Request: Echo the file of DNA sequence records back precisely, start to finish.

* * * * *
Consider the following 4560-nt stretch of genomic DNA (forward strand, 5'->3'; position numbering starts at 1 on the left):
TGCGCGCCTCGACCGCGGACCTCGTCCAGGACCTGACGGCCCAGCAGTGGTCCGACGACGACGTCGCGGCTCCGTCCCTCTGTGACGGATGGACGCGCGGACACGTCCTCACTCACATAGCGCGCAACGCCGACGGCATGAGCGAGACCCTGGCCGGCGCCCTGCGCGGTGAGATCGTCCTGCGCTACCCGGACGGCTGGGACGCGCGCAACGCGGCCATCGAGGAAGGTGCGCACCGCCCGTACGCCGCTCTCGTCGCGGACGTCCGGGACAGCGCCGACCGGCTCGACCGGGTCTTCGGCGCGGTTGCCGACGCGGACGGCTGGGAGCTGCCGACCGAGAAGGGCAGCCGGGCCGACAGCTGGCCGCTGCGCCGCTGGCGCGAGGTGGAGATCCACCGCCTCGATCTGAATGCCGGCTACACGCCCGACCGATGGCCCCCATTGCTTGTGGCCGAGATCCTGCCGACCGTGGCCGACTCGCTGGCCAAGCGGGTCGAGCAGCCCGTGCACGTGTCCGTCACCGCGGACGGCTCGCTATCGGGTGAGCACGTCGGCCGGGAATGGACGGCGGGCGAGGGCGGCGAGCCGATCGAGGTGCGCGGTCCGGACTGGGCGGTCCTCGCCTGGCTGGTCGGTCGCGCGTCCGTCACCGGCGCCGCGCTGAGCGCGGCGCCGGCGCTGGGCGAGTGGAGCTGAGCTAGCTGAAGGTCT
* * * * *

Consider the following 4560-nt stretch of genomic DNA (forward strand, 5'->3'; position numbering starts at 1 on the left):
TGCGCGCCTCGACCGCGGACCTCGTCCAGGACCTGACGGCCCAGCAGTGGTCCGACGACGACGTCGCGGCTCCGTCCCTCTGTGACGGATGGACGCGCGGACACGTCCTCACTCACATAGCGCGCAACGCCGACGGCATGAGCGAGACCCTGGCCGGCGCCCTGCGCGGTGAGATCGTCCTGCGCTACCCGGACGGCTGGGACGCGCGCAACGCGGCCATCGAGGAAGGTGCGCACCGCCCGTACGCCGCTCTCGTCGCGGACGTCCGGGACAGCGCCGACCGGCTCGACCGGGTCTTCGGCGCGGTTGCCGACGCGGACGGCTGGGAGCTGCCGACCGAGAAGGGCAGCCGGGCCGACAGCTGGCCGCTGCGCCGCTGGCGCGAGGTGGAGATCCACCGCCTCGATCTGAATGCCGGCTACACGCCCGACCGATGGCCCCCATTGCTTGTGGCCGAGATCCTGCCGACCGTGGCCGACTCGCTGGCCAAGCGGGTCGAGCAGCCCGTGCACGTGTCCGTCACCGCGGACGGCTCGCTATCGGGTGAGCACGTCGGCCGGGAATGGACGGCGGGCGAGGGCGGCGAGCCGATCGAGGTGCGCGGTCCGGACTGGGCGGTCCTCGCCTGGCTGGTCGGTCGCGCGTCCGTCACCGGCGCCGCGCTGAGCGCGGCGCCGGCGCTGGGCGAGTGGAGCTGAGCTAGCTGAAGGTCT